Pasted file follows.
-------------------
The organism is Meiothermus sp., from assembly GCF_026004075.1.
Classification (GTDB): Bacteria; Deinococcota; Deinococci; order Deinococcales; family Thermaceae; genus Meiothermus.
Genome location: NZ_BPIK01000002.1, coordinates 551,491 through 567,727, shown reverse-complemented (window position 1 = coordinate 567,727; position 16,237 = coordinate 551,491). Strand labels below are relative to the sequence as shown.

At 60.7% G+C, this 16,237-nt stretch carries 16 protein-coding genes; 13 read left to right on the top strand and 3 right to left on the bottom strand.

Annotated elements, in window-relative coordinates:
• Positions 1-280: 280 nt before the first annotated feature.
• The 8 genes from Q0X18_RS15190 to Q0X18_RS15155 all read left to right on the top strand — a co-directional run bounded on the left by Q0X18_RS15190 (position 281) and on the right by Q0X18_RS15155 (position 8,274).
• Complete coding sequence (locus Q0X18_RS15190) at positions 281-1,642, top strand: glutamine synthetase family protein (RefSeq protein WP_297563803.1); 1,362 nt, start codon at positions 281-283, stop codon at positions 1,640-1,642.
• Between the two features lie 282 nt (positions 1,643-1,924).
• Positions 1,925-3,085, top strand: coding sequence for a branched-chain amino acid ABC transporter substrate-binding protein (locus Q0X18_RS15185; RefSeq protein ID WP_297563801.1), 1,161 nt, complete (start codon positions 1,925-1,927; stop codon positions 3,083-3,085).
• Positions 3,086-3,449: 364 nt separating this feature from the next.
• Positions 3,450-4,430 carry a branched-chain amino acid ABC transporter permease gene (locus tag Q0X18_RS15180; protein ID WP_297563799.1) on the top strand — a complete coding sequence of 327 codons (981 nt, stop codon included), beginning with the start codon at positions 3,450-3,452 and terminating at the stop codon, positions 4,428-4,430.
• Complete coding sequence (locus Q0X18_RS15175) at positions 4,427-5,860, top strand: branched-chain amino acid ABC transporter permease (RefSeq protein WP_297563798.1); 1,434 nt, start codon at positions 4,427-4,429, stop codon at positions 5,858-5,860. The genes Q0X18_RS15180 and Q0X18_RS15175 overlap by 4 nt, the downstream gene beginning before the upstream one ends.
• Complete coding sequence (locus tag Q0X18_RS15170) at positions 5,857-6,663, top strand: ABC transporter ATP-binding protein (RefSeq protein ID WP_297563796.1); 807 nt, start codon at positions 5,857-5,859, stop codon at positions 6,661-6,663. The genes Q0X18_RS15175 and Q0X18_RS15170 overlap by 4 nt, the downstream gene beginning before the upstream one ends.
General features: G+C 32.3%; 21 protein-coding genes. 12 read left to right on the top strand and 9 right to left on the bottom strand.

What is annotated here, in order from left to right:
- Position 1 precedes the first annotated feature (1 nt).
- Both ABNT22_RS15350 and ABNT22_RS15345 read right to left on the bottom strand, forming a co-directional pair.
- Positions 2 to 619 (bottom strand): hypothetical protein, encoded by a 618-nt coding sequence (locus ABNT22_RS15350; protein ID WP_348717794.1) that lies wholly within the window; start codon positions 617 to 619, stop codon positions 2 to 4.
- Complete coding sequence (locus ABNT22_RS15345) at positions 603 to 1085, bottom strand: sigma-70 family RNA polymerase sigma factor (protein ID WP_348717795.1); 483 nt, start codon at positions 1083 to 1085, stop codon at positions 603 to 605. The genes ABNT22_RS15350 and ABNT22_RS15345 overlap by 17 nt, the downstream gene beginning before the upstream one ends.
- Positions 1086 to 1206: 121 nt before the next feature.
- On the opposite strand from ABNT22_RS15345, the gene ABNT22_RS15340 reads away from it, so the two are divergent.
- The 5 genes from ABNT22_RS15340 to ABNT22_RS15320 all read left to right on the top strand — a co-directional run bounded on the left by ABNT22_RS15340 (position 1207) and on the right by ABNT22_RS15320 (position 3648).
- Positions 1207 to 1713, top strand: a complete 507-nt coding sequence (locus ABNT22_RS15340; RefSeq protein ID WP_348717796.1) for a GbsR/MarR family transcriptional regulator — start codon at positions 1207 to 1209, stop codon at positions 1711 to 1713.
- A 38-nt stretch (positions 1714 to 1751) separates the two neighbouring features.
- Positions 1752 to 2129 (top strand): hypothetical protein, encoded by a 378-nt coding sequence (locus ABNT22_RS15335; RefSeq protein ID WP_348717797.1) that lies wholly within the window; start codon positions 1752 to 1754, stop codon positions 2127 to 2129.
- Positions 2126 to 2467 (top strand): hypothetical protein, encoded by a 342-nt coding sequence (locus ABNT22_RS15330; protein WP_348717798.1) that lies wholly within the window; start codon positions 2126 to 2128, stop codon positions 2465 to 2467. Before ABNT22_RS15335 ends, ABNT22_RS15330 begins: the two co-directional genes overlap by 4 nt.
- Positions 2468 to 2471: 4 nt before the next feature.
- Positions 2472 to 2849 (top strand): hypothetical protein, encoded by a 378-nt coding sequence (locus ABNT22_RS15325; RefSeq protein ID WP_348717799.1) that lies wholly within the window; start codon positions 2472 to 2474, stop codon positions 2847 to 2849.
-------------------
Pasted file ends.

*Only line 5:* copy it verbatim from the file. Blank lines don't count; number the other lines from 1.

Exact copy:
Annotated elements, in window-relative coordinates: